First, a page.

Product Review: FINIS Hydro Tracker GPS

Graphic – InternetMore and more gadgets are coming onto the open water swimming market. Most of these are a bit gimmicky and are things that you’ll probably never use. Last Christmas, I got a present of a FINIS Hydro Tracker GPS. I’ve heard good and bad things about them (and those produced by other brands, e.g. Garmin) so have been itching to try it out since then. With the bad weather that we’ve been having this year, I didn’t get to test it out until this week. Here’s how I got on…

Wearing and operating the device: As you can see from the photograph above, the device itself is quite small (4 cm × 5 cm × 1.5 cm) and is held in place (on the back of the head) by the goggle straps. It can be a bit fiddly getting it secured to the goggle straps but a handy video explaining how to do this is provided (see below). Once in place, the device is very comfortably worn, hardly noticeable in fact, and is very simple to operate. There are only two buttons, i.e. a [POWER] button and a [PAUSE/RECORD] button. The former is held down for 3 s to turn the device on or off and the latter is held down for 2 s to start or pause data recording. You can pause and restart data recording to keep it in the same workout or power off and back on to start a new workout.

Note: There are lights on the device to indicate whether power is on or off, whether or not a GPS signal is being received and whether data recording is running or paused. You should wait for a GPS signal to be received before starting your workout (this can take a few minutes – as with all GPS devices, I suppose).

Data analysis: I originally assumed that the device produced a data trail on a Google Earth map, a total swim time and maybe an average speed – I was wrong, it produces much more than that! It does, of course, give the trail of GPS data points overlaid on a Google Earth image. These are very accurate and can produce surprising results, e.g. my tracks for swims at Sandycove Island and Knockananig Reservoir (below) show my tendency to swim to the right and need to make constant left-hand corrections to stay on course. The Sandycove track also shows that I was much further off the back of the island than I had imagined during the swim.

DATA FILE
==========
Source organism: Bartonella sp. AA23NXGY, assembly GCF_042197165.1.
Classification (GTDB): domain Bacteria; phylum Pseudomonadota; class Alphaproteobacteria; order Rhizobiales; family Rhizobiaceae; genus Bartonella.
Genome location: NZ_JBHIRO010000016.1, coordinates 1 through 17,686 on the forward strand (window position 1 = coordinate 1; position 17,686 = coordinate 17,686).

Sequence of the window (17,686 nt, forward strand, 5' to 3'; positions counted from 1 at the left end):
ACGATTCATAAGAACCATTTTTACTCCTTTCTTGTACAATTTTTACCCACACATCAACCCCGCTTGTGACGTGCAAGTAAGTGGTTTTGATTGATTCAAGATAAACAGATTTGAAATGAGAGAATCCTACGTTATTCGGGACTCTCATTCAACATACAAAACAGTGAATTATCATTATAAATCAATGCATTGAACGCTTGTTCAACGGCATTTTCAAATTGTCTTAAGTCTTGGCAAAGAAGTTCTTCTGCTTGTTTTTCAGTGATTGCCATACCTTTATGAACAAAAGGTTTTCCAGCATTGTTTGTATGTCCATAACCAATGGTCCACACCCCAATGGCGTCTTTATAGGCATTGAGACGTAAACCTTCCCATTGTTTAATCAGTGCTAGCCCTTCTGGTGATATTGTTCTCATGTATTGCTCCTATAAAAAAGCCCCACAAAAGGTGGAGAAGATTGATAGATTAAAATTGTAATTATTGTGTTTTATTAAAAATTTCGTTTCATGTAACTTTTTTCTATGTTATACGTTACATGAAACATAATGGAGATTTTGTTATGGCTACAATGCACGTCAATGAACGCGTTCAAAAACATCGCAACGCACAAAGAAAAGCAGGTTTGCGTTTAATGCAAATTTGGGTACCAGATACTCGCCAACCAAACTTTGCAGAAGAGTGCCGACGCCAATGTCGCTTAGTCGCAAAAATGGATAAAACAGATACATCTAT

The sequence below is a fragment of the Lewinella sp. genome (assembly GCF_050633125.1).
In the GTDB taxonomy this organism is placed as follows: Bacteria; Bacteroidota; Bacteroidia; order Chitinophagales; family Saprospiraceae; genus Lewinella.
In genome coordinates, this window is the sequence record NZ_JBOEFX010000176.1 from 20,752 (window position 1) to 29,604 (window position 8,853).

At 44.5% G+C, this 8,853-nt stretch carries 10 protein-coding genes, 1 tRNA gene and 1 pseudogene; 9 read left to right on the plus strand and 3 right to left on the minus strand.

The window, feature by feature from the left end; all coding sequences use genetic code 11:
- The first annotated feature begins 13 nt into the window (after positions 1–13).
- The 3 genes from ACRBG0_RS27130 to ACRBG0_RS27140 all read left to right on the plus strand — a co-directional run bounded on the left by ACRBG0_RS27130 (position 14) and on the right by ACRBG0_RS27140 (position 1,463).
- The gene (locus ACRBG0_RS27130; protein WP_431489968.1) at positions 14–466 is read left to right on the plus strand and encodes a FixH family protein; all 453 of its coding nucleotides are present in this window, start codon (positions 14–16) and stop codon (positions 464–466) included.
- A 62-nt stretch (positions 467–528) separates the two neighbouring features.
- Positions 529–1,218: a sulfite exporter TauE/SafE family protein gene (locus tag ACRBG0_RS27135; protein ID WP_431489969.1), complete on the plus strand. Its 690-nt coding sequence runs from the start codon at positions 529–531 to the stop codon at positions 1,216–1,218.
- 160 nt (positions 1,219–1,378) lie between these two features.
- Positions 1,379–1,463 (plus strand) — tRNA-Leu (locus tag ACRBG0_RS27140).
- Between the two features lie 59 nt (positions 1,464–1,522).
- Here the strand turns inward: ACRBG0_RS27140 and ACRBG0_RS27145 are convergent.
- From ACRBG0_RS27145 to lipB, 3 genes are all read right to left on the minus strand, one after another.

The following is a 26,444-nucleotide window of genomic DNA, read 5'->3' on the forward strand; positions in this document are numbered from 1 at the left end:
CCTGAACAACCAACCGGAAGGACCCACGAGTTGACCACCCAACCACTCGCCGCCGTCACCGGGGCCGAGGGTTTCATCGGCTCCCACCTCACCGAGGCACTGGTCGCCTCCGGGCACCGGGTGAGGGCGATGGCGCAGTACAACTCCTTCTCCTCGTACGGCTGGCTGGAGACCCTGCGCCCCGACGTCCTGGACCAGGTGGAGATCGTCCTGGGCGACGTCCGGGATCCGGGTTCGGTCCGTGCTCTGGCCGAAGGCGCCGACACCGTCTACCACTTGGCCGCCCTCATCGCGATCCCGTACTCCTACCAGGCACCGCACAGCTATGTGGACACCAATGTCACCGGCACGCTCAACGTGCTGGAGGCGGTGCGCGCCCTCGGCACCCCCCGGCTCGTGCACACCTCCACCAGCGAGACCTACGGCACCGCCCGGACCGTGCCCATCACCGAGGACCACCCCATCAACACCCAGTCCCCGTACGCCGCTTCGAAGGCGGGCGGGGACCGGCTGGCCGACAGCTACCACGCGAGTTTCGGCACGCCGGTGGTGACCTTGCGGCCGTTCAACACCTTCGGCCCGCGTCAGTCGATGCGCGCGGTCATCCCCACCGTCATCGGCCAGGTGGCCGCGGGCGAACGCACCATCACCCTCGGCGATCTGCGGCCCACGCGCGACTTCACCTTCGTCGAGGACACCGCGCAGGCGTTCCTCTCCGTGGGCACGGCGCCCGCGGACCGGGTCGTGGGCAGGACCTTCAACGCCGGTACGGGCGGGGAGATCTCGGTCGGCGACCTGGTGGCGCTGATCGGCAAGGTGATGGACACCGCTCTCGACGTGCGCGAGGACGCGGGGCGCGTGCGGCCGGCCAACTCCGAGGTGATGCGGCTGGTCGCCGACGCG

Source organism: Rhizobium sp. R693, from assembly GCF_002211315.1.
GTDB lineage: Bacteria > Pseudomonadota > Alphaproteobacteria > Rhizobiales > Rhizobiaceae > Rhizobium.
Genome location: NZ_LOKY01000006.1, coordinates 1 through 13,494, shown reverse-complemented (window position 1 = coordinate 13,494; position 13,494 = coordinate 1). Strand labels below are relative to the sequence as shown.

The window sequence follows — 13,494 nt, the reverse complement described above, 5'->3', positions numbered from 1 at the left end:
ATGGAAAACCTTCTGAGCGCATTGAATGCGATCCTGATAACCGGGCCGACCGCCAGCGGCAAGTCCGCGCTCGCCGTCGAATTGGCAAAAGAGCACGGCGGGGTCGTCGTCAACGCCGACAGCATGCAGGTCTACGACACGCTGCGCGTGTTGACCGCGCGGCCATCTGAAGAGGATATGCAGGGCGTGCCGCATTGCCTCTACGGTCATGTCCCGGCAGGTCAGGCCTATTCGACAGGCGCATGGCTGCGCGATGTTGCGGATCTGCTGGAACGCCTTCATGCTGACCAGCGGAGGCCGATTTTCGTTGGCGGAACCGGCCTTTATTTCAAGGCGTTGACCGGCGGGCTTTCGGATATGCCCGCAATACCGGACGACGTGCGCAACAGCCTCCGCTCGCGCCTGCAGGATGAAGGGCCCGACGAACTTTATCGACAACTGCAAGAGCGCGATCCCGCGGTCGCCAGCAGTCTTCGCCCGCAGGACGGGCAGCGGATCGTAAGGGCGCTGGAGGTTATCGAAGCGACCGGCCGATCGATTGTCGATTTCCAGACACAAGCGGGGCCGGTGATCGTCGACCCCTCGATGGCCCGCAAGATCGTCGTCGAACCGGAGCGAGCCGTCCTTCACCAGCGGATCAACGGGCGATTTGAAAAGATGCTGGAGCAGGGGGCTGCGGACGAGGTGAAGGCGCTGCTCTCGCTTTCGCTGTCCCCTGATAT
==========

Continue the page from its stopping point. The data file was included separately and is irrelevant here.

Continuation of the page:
Images – Google Earth & FINIS

GPS data trail for a single lap of Sandycove Island (left) and a 4-lap swim in Knockananig Reservoir (right) overlaid on Google Earth images.

In addition to a map of the swim, the device also gives you the total swim time, average speed (km/h), average pace (s/100 m), splits for each km and 100 m , speed (km/h) and accumulated time at any [spatial rather than temporal] point during the swim. Elevation is also provided but this is obviously of little consequence for swimmers!

Note: All data can be converted to imperial units for our yet-to-be-converted cousins!

Graphic – FINIS

Some of the data output from my 4-lap swim in Knockananig Reservoir last night. Hovering the cursor over the bar for each split reveals the time (in mm:ss format) and the ten 100 m splits shown are for the selected km split (the 1 km split in this case).

Each workout is saved to your own personal account on the FINIS website from where you can export your workout to a number of various file formats or other training logging websites, share it on social media, e.g. Facebook or Twitter, or delete it. There are also a number of additional features on the FINIS training log such as total distance and average speed, etc., across multiple workouts.

Note on battery life: I haven’t tested exactly how long the battery lasts (though I know that it takes about 2 hours to charge). I have, however, noted that when you are not using the device you need to check carefully to make sure that it is powered off. I attempted to use the device in the River Blackwater on Monday morning but it would not turn on. I’ve since figured out that I hadn’t made sure that it was switched off properly after last using it and by such had accidentally run down the battery. I haven’t made the same mistake since! I’ll update when I figure out just how long the battery lasts.

How useful is it? Well, it depends on how much swimming you’re doing and where you’re doing it. I think that because I swim regularly at Sandycove and race there also, the data returned by the device will be very useful for me in practicing to swim a faster lap. I think that it’s also useful for measuring the exact distance and time for a new swim that is perhaps difficult to gauge from maps and charts. Of course, it’s not just for swimming that it’s useful: it comes with an armband so can be used for a multitude of activities including running, cycling, walking, skiing and many others (you can select the specific activity when analysing the workout). It retails at US$129.99 so it really depends on you as to how much value you can get out of it…

Conclusion: I always like to record my sessions. I record them, not just for the sake of it, but so that I can analyse them and see how I can improve and get more value out of the next session. This is easily done with pool sessions but much harder for open water. I think that this device makes proper workout analysis for open water possible and will help me to train better in the open water, so it gets the “thumbs up” from me!

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